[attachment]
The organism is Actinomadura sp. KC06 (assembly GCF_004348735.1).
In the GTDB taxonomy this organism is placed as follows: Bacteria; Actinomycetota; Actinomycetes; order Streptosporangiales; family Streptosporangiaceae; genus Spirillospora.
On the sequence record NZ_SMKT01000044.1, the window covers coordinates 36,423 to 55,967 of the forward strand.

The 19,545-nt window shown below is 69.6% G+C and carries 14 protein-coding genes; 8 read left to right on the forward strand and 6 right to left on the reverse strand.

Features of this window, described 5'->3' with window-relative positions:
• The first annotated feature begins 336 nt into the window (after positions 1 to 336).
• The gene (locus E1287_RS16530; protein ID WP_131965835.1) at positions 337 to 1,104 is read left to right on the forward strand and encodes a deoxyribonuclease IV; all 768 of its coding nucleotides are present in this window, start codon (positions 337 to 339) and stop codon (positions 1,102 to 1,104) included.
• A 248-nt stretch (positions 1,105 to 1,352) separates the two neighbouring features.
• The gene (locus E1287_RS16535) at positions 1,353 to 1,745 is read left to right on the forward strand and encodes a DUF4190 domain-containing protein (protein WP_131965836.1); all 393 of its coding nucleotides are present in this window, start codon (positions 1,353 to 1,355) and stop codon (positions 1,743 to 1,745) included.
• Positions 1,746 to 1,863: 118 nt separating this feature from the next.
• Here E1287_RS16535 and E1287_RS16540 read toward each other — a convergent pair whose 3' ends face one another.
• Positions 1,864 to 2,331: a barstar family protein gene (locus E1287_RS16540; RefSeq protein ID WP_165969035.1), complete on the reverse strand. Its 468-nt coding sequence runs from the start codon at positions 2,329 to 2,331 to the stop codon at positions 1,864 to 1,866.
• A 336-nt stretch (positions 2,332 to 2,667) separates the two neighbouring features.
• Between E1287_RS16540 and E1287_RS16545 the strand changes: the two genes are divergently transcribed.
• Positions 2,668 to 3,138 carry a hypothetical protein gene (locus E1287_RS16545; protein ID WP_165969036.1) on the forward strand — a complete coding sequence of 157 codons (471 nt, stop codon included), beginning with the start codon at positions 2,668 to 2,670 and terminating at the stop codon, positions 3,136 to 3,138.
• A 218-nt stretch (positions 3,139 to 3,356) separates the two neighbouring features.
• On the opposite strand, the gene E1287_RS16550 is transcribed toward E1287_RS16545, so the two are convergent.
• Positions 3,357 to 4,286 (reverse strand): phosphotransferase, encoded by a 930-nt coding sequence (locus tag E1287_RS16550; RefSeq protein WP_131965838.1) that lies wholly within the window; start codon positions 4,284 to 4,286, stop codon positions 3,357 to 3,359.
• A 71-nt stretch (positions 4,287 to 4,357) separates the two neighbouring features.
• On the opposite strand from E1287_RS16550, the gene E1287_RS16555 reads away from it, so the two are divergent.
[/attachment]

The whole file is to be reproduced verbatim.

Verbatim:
The organism is Actinomadura sp. KC06 (assembly GCF_004348735.1).
In the GTDB taxonomy this organism is placed as follows: Bacteria; Actinomycetota; Actinomycetes; order Streptosporangiales; family Streptosporangiaceae; genus Spirillospora.
On the sequence record NZ_SMKT01000044.1, the window covers coordinates 36,423 to 55,967 of the forward strand.

The 19,545-nt window shown below is 69.6% G+C and carries 14 protein-coding genes; 8 read left to right on the forward strand and 6 right to left on the reverse strand.

Features of this window, described 5'->3' with window-relative positions:
• The first annotated feature begins 336 nt into the window (after positions 1 to 336).
• The gene (locus E1287_RS16530; protein ID WP_131965835.1) at positions 337 to 1,104 is read left to right on the forward strand and encodes a deoxyribonuclease IV; all 768 of its coding nucleotides are present in this window, start codon (positions 337 to 339) and stop codon (positions 1,102 to 1,104) included.
• A 248-nt stretch (positions 1,105 to 1,352) separates the two neighbouring features.
• The gene (locus E1287_RS16535) at positions 1,353 to 1,745 is read left to right on the forward strand and encodes a DUF4190 domain-containing protein (protein WP_131965836.1); all 393 of its coding nucleotides are present in this window, start codon (positions 1,353 to 1,355) and stop codon (positions 1,743 to 1,745) included.
• Positions 1,746 to 1,863: 118 nt separating this feature from the next.
• Here E1287_RS16535 and E1287_RS16540 read toward each other — a convergent pair whose 3' ends face one another.
• Positions 1,864 to 2,331: a barstar family protein gene (locus E1287_RS16540; RefSeq protein ID WP_165969035.1), complete on the reverse strand. Its 468-nt coding sequence runs from the start codon at positions 2,329 to 2,331 to the stop codon at positions 1,864 to 1,866.
• A 336-nt stretch (positions 2,332 to 2,667) separates the two neighbouring features.
• Between E1287_RS16540 and E1287_RS16545 the strand changes: the two genes are divergently transcribed.
• Positions 2,668 to 3,138 carry a hypothetical protein gene (locus E1287_RS16545; protein ID WP_165969036.1) on the forward strand — a complete coding sequence of 157 codons (471 nt, stop codon included), beginning with the start codon at positions 2,668 to 2,670 and terminating at the stop codon, positions 3,136 to 3,138.
• A 218-nt stretch (positions 3,139 to 3,356) separates the two neighbouring features.
• On the opposite strand, the gene E1287_RS16550 is transcribed toward E1287_RS16545, so the two are convergent.
• Positions 3,357 to 4,286 (reverse strand): phosphotransferase, encoded by a 930-nt coding sequence (locus tag E1287_RS16550; RefSeq protein WP_131965838.1) that lies wholly within the window; start codon positions 4,284 to 4,286, stop codon positions 3,357 to 3,359.
• A 71-nt stretch (positions 4,287 to 4,357) separates the two neighbouring features.
• On the opposite strand from E1287_RS16550, the gene E1287_RS16555 reads away from it, so the two are divergent.